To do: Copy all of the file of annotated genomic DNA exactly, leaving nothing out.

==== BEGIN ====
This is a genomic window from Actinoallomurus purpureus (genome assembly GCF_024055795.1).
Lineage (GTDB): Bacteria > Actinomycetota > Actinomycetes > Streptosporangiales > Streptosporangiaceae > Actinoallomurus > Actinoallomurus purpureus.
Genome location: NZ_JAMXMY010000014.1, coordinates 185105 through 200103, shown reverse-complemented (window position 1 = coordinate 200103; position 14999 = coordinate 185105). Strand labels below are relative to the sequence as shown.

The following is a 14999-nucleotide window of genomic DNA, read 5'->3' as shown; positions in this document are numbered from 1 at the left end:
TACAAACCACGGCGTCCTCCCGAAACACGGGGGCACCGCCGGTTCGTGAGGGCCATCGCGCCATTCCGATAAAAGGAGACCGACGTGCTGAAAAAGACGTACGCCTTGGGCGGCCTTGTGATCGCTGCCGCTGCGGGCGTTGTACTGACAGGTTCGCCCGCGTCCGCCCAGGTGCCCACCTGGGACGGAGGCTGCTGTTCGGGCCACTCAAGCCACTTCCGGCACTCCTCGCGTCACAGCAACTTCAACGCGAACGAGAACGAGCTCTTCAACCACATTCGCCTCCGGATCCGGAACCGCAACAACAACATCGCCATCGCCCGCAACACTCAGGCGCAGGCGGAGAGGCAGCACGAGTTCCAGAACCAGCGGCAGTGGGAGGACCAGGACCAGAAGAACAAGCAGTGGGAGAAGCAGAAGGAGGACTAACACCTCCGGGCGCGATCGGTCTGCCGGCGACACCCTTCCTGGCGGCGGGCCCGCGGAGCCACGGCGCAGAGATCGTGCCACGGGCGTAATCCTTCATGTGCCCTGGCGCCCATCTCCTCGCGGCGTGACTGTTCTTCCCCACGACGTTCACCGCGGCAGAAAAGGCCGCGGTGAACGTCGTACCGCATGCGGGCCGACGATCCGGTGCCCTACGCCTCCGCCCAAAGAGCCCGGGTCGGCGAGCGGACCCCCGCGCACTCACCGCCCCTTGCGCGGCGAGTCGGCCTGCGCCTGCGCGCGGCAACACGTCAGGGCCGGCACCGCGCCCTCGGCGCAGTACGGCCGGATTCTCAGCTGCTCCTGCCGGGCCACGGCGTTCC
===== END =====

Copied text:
This is a genomic window from Actinoallomurus purpureus (genome assembly GCF_024055795.1).
Lineage (GTDB): Bacteria > Actinomycetota > Actinomycetes > Streptosporangiales > Streptosporangiaceae > Actinoallomurus > Actinoallomurus purpureus.
Genome location: NZ_JAMXMY010000014.1, coordinates 185105 through 200103, shown reverse-complemented (window position 1 = coordinate 200103; position 14999 = coordinate 185105). Strand labels below are relative to the sequence as shown.

The following is a 14999-nucleotide window of genomic DNA, read 5'->3' as shown; positions in this document are numbered from 1 at the left end:
TACAAACCACGGCGTCCTCCCGAAACACGGGGGCACCGCCGGTTCGTGAGGGCCATCGCGCCATTCCGATAAAAGGAGACCGACGTGCTGAAAAAGACGTACGCCTTGGGCGGCCTTGTGATCGCTGCCGCTGCGGGCGTTGTACTGACAGGTTCGCCCGCGTCCGCCCAGGTGCCCACCTGGGACGGAGGCTGCTGTTCGGGCCACTCAAGCCACTTCCGGCACTCCTCGCGTCACAGCAACTTCAACGCGAACGAGAACGAGCTCTTCAACCACATTCGCCTCCGGATCCGGAACCGCAACAACAACATCGCCATCGCCCGCAACACTCAGGCGCAGGCGGAGAGGCAGCACGAGTTCCAGAACCAGCGGCAGTGGGAGGACCAGGACCAGAAGAACAAGCAGTGGGAGAAGCAGAAGGAGGACTAACACCTCCGGGCGCGATCGGTCTGCCGGCGACACCCTTCCTGGCGGCGGGCCCGCGGAGCCACGGCGCAGAGATCGTGCCACGGGCGTAATCCTTCATGTGCCCTGGCGCCCATCTCCTCGCGGCGTGACTGTTCTTCCCCACGACGTTCACCGCGGCAGAAAAGGCCGCGGTGAACGTCGTACCGCATGCGGGCCGACGATCCGGTGCCCTACGCCTCCGCCCAAAGAGCCCGGGTCGGCGAGCGGACCCCCGCGCACTCACCGCCCCTTGCGCGGCGAGTCGGCCTGCGCCTGCGCGCGGCAACACGTCAGGGCCGGCACCGCGCCCTCGGCGCAGTACGGCCGGATTCTCAGCTGCTCCTGCCGGGCCACGGCGTTCC